“An obsessively determined woman willing to start on the bottom rung”
The topic of women coaching in the NBA has surfaced from time to time. But in years past, the only woman mentioned with any seriousness was longtime Tennessee women’s coach Pat Summitt, the winningest basketball coach in NCAA history, male or female. In other words, only a woman with Summitt’s credentials could be deemed capable of coaching men. At the same time, this theoretical moment — “Female To Coach NBA Team!” — is invariably portrayed as a splashy, front-page kind of move, a socio-cultural experiment doubling as a marketing ploy, like a scene from the movie “Eddie” with Whoopi Goldberg, who plays a super fan plucked from the rafters of Madison Square Garden and inserted as coach of the New York Knicks.
The problem with these scenarios is they never account for the possibility that a behind-the-scenes player will rise up to steal the show. The NBA’s first female coach probably won’t be a Big Name hired as a publicity stunt. She will, more than likely, be someone like Nakase: an obsessively determined woman willing to start on the bottom rung of the NBA ladder, no matter how many people advise her that more opportunity exists in the women’s game.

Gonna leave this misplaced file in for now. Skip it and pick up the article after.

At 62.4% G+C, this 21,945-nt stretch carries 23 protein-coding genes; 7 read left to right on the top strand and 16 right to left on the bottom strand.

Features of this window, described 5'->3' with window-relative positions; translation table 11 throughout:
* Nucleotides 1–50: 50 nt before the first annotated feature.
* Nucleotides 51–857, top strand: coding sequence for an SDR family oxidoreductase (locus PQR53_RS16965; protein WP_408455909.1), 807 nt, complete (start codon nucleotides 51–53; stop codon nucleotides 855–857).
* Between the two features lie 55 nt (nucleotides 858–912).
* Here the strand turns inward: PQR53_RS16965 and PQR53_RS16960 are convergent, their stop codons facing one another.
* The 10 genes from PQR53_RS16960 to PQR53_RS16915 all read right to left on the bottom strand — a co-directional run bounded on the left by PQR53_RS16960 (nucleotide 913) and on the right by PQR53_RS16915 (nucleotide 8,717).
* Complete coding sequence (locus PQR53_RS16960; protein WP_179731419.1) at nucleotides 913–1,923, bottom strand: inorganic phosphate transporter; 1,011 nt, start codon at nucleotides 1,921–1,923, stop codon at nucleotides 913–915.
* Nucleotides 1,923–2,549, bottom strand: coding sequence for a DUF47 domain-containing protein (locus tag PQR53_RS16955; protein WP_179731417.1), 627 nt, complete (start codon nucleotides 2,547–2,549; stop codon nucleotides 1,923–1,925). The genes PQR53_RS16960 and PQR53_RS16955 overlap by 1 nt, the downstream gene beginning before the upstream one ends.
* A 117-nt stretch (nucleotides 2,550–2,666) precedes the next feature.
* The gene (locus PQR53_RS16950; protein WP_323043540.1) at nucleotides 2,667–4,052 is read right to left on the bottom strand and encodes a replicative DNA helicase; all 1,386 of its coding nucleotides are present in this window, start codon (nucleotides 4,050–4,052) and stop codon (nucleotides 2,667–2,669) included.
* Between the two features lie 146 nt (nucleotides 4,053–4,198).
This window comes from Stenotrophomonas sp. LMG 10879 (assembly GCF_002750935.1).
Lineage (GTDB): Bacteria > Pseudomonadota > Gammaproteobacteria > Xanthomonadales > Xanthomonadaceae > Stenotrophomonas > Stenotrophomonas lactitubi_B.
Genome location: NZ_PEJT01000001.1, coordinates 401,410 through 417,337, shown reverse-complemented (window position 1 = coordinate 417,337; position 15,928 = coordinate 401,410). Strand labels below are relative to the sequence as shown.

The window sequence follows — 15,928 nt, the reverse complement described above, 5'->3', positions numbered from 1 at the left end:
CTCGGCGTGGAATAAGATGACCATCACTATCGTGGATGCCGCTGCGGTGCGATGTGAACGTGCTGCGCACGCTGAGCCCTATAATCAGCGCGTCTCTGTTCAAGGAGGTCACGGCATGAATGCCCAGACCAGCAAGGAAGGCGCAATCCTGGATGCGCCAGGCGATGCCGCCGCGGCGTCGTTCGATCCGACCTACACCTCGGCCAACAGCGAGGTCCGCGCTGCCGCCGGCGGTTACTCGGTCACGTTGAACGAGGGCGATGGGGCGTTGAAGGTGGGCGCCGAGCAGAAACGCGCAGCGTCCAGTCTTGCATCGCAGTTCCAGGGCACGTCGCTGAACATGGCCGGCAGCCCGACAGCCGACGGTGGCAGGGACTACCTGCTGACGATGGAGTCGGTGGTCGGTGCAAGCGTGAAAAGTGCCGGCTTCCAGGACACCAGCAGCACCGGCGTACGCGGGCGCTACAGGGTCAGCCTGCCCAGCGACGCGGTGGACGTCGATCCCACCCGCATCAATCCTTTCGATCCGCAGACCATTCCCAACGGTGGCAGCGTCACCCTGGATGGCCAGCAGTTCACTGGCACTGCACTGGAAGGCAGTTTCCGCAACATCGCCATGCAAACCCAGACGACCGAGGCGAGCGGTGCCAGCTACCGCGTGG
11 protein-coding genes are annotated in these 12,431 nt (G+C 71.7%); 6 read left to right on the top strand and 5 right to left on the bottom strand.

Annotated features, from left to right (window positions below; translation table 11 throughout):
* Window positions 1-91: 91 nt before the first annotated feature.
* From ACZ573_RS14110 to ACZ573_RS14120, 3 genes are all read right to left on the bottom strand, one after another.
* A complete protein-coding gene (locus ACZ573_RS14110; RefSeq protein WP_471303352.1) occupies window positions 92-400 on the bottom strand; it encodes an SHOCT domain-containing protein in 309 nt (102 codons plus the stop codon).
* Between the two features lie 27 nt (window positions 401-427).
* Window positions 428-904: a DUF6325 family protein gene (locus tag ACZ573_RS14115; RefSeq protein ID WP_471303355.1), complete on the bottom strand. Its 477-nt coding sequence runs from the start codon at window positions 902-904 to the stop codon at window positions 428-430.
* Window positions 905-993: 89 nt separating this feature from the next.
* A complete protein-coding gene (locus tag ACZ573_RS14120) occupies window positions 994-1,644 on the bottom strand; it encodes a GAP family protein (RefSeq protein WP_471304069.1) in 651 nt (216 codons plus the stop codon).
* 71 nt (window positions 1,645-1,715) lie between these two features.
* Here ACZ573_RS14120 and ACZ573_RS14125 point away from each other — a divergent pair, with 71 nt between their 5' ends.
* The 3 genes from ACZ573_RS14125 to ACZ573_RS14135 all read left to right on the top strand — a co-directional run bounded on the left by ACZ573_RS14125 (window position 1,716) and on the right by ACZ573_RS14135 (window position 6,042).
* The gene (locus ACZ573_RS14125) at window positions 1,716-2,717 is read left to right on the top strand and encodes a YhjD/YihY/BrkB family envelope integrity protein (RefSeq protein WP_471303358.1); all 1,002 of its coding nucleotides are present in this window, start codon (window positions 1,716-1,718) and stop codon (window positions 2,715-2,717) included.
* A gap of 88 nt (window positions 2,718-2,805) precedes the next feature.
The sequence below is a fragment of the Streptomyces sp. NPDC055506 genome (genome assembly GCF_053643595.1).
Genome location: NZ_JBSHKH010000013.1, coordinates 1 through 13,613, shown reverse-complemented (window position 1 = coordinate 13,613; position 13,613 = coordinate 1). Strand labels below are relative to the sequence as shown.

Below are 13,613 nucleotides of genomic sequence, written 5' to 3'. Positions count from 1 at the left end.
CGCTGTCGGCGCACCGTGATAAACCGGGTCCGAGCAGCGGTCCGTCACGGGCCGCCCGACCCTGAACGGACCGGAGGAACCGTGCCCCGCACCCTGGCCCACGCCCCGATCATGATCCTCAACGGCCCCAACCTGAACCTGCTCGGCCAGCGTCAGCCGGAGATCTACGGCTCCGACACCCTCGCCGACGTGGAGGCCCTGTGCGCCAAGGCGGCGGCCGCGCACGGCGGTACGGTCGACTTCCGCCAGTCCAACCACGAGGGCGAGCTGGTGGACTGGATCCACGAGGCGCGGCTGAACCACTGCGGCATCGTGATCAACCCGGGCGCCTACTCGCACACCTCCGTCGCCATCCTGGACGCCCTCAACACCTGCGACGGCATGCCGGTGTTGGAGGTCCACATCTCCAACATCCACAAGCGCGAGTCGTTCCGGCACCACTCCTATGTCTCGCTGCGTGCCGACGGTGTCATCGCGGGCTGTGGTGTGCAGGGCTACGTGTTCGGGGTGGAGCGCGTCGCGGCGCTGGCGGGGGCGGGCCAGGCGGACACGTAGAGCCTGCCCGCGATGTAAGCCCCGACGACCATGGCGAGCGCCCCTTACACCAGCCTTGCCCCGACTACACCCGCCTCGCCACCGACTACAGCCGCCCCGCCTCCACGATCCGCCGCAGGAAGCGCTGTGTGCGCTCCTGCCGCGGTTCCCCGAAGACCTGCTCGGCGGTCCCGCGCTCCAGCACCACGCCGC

[EDIT: Thanks to clace for pointing out this article’s a year old and is recirculating thanks to Nikase’s appointment as a Clippers assistant coach in this year’s Summer League.] Nakase was a head coach in Japan’s top-tier men’s league last year, and is now a video intern with the Los Angeles Clippers — the same role that rather infamously launched Miami Heat coach Erik Spoelstra’s career. Paging Mark Cuban. [ESPN]